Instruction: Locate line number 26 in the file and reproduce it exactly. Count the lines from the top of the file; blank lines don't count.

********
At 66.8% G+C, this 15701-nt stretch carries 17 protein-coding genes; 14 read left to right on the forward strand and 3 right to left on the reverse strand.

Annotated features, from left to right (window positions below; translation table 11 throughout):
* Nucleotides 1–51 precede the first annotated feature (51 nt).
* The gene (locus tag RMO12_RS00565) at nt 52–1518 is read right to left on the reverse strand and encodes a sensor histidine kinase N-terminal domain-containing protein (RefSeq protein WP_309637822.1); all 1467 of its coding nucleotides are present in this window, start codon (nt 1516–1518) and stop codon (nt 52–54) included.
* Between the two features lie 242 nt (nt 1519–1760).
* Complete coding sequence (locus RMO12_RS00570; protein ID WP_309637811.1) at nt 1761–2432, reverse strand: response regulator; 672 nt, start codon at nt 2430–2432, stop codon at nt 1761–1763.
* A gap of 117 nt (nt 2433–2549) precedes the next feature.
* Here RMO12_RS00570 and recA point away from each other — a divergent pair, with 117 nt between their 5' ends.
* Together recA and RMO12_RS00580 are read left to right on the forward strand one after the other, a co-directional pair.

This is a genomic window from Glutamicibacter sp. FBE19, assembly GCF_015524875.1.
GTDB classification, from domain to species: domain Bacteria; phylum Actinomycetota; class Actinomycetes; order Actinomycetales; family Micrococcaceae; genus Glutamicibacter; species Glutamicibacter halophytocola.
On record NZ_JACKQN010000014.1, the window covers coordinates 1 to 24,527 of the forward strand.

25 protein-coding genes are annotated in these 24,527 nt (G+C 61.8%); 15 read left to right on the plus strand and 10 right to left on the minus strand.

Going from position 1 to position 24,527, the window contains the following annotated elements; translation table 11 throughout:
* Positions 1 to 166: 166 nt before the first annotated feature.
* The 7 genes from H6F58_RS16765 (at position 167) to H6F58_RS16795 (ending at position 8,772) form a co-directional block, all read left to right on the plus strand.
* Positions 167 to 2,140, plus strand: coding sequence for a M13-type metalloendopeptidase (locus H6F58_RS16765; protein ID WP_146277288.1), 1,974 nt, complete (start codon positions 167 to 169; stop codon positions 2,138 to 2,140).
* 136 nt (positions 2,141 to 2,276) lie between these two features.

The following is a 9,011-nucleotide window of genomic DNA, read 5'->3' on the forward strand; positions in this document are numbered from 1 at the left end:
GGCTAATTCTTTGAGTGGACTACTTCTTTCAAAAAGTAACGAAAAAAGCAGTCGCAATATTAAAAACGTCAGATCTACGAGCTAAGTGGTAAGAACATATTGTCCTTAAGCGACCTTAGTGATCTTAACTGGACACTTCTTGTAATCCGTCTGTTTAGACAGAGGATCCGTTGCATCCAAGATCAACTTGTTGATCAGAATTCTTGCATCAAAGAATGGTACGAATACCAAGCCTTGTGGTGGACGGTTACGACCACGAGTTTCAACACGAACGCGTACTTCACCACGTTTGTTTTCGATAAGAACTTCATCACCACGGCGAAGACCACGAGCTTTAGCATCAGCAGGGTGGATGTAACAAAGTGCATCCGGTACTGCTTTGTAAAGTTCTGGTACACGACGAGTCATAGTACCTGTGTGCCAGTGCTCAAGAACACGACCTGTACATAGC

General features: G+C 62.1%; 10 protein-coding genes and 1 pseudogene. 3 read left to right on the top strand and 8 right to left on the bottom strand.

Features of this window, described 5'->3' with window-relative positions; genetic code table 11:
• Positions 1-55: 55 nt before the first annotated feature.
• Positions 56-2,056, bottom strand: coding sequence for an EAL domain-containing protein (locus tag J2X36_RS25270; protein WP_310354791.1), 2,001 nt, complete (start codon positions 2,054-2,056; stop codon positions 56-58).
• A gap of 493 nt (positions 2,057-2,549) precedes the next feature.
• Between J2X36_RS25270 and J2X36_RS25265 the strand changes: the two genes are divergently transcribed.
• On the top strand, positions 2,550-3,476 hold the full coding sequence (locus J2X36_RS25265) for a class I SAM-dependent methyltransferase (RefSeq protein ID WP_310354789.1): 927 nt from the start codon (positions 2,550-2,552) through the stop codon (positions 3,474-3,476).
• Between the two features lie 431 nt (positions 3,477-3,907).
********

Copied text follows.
• Between J2X36_RS25270 and J2X36_RS25265 the strand changes: the two genes are divergently transcribed.